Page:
Strep throat is a sore throat that’s caused by infection with Streptococcus bacteria. Symptoms are usually worse than those for viral throat infections. Coughing, sneezing, or a runny or stuffy nose probably means a virus is causing symptoms. People of all ages can have strep throat, but it’s most common from age 5 to 15, and especially during winter. Untreated strep throat can cause complications such as rheumatic fever. Rheumatic fever can lead to painful and inflamed joints, rash, and even heart valve damage.
Strep throat is caused by infection with bacteria named Streptococcus pyogenes, or Group A streptococcus. The infection is very contagious. It spreads by breathing in airborne droplets when someone with the infection coughs or sneezes. Sharing food or drinks, and touching contaminated doorknobs or other surfaces and then the nose or mouth can also pass along the infection.
After infection, symptoms may take 2 to 5 days to start. They include throat pain, swallowing problems, fever (101°F), headache, rash, stomachache, and sometimes vomiting. Loss of appetite, nausea, muscle pain, and joint stiffness can occur. Tonsils can get red and swollen and have white patches or streaks of pus. Tiny red spots can appear on the roof of the mouth. Lymph glands in the neck can be swollen and tender. Not everyone has symptoms, however. Some people are carriers (i.e., those who have the bacteria and can pass it to others but aren’t sick).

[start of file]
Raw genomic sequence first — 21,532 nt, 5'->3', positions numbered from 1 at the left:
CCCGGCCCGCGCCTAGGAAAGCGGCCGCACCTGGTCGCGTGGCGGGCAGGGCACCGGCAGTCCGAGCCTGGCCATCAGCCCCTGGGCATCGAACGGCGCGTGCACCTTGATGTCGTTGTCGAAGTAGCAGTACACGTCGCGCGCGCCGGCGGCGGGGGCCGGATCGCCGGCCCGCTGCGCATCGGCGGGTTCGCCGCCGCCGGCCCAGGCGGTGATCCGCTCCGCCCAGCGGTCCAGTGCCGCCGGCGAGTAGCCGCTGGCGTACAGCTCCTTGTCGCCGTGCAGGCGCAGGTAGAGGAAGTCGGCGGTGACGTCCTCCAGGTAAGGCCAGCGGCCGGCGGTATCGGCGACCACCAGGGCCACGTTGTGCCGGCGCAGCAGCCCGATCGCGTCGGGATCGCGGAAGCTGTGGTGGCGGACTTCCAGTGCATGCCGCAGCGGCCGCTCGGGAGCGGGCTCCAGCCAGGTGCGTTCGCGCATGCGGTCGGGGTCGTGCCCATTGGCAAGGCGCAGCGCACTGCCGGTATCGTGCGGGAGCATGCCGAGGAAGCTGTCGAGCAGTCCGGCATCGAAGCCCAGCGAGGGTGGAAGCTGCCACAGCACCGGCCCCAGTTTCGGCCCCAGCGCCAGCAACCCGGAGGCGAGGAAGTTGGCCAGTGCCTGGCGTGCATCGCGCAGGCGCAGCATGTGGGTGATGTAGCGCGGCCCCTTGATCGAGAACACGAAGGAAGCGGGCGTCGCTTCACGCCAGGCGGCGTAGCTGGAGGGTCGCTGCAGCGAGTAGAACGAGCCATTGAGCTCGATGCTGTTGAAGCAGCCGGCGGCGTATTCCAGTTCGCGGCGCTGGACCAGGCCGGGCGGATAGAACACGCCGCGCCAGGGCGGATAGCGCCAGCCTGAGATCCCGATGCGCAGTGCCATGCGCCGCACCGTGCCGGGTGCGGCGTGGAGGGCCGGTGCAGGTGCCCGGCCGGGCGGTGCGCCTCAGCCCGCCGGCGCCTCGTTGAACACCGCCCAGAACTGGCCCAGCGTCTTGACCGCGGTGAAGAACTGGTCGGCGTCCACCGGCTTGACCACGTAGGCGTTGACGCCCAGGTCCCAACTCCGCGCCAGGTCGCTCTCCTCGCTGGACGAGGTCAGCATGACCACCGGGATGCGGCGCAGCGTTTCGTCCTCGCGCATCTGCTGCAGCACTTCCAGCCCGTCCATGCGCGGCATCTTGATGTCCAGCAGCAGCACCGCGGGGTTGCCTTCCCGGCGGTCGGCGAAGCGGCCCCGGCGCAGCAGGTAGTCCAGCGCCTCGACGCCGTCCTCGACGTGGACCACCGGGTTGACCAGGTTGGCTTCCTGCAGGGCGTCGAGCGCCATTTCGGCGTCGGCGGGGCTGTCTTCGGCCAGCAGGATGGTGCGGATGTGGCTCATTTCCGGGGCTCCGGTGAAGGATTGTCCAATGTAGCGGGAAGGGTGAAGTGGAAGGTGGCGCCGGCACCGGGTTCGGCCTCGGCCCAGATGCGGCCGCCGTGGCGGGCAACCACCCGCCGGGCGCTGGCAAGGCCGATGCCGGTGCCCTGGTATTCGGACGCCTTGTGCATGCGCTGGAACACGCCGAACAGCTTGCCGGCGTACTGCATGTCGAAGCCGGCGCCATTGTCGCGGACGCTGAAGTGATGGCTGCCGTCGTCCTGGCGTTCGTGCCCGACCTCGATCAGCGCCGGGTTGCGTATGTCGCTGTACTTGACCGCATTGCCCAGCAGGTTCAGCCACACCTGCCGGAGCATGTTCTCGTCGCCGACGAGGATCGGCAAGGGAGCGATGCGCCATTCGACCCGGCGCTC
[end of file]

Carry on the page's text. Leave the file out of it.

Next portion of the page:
Diagnosis is made from symptoms, a physical examination, and laboratory tests. Most important is finding out which bacteria are causing the illness. Throat culture, a rapid antigen test, and a rapid DNA test can help with this.
Treatment involves antibiotics, which shorten the time people are contagious. Penicillin V, taken by mouth, is the treatment of choice. Children can take the better-tasting amoxicillin suspension. People who are allergic to penicillin can take a cephalosporin such as cephalexin or a macrolide such as erythromycin or azithromycin. Medicines (ibuprofen, acetaminophen) can help throat pain and fever. Young children and teenagers shouldn’t take aspirin because of the risk of developing the dangerous Reye’s syndrome. Getting rest, drinking lots of water, eating soothing foods, gargling with warm salt water, using a humidifier, and avoiding irritants such as cigarette smoke can help people feel better.
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